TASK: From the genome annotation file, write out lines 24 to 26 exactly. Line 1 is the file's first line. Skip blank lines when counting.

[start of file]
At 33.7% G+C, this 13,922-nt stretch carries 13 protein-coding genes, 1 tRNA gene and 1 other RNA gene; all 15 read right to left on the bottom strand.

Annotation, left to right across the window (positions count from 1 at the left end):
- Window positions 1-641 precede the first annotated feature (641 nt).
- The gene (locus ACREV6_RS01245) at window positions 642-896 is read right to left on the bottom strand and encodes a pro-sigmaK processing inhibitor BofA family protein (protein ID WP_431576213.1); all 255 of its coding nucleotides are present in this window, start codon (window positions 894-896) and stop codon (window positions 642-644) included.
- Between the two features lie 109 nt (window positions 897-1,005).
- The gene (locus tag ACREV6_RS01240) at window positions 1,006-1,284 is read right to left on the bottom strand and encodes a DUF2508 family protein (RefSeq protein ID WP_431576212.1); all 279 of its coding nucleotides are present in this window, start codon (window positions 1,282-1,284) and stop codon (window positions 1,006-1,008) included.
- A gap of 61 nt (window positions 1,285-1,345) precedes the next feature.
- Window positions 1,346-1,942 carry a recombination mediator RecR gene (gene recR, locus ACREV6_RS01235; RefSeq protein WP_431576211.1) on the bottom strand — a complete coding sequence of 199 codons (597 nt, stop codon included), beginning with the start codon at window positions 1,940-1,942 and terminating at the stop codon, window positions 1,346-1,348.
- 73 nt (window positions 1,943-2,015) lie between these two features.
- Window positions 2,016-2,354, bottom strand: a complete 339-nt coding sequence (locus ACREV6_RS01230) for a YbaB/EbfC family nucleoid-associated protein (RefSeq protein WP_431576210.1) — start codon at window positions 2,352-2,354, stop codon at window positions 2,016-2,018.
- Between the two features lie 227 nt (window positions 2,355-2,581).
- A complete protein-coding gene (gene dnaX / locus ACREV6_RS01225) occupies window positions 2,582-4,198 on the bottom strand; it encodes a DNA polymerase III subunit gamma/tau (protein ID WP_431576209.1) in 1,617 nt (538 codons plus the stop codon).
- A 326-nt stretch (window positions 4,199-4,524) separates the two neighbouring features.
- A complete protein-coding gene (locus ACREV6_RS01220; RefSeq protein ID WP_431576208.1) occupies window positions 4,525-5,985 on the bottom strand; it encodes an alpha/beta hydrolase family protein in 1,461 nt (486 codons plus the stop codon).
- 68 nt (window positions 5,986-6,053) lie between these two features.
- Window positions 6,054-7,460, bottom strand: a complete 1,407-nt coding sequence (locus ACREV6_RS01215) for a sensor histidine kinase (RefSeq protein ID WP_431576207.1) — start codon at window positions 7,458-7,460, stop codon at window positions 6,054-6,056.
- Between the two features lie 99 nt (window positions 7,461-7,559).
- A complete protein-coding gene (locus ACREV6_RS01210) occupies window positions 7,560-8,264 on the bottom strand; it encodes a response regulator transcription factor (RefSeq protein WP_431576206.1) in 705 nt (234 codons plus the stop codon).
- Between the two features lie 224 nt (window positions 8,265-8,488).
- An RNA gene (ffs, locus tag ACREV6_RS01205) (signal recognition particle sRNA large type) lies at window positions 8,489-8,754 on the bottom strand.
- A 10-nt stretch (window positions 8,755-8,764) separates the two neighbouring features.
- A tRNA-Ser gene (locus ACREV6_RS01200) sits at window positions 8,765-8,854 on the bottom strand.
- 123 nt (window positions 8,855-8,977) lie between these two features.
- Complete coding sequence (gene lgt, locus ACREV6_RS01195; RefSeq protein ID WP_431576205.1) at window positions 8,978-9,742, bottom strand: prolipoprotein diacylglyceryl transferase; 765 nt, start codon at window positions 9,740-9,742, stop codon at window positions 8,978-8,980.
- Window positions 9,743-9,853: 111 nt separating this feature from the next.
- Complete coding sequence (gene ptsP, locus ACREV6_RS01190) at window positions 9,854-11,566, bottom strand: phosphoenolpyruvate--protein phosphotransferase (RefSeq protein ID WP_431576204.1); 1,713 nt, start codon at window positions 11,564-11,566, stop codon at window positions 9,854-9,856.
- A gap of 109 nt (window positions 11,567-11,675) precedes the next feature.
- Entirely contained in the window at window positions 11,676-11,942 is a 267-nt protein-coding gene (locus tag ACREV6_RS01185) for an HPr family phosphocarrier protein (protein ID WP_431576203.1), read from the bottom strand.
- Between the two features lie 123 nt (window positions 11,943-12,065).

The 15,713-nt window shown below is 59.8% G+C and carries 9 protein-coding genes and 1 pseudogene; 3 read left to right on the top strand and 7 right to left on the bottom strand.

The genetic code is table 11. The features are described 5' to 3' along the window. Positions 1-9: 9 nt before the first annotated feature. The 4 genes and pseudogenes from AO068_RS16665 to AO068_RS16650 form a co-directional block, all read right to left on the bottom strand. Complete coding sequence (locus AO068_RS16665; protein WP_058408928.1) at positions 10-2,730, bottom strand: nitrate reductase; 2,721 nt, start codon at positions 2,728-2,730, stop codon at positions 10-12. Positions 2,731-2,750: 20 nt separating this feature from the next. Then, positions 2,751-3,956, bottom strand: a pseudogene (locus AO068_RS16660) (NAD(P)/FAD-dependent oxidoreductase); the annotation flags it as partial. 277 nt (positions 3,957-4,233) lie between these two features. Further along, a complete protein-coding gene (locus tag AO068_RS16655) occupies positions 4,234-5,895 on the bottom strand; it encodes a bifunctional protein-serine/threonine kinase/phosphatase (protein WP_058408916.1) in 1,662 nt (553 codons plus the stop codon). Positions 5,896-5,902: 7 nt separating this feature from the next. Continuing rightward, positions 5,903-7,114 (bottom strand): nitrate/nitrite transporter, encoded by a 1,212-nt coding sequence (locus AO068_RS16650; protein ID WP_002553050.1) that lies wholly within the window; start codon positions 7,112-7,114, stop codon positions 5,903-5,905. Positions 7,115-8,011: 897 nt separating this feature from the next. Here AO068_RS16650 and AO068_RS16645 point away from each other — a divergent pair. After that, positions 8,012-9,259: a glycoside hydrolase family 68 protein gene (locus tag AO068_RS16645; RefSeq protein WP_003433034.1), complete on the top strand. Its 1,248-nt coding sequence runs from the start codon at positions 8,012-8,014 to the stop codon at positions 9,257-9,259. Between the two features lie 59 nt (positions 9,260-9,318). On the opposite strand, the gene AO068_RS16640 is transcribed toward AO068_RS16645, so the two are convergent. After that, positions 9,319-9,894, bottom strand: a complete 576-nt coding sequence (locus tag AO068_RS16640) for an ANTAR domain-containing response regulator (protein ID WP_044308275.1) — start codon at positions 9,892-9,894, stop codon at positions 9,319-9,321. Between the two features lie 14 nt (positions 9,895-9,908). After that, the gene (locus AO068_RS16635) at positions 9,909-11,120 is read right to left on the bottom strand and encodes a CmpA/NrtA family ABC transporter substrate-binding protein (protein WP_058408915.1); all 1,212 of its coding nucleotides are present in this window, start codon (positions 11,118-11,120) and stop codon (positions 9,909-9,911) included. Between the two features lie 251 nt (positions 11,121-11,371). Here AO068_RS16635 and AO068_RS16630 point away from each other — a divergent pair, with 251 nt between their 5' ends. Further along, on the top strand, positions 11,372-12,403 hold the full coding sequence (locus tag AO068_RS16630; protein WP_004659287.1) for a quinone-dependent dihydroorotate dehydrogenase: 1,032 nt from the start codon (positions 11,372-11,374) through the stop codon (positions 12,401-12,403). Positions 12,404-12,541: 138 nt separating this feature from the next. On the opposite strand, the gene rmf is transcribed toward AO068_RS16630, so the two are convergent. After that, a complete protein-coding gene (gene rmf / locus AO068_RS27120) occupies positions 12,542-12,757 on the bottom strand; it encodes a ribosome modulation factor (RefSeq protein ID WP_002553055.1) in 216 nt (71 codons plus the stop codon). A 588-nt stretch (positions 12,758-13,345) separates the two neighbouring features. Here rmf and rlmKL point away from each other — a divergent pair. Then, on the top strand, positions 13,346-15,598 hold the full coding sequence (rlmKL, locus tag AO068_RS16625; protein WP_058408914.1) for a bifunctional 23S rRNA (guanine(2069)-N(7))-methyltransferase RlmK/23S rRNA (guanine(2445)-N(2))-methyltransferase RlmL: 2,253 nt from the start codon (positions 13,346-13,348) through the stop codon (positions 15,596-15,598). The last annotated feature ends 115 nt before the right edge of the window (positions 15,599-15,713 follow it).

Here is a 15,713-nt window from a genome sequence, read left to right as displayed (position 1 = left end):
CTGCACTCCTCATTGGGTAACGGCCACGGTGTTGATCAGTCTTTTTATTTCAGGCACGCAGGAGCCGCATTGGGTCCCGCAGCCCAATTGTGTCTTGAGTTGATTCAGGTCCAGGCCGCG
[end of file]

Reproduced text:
- Complete coding sequence (gene lgt, locus ACREV6_RS01195; RefSeq protein ID WP_431576205.1) at window positions 8,978-9,742, bottom strand: prolipoprotein diacylglyceryl transferase; 765 nt, start codon at window positions 9,740-9,742, stop codon at window positions 8,978-8,980.
- Window positions 9,743-9,853: 111 nt separating this feature from the next.
- Complete coding sequence (gene ptsP, locus ACREV6_RS01190) at window positions 9,854-11,566, bottom strand: phosphoenolpyruvate--protein phosphotransferase (RefSeq protein ID WP_431576204.1); 1,713 nt, start codon at window positions 11,564-11,566, stop codon at window positions 9,854-9,856.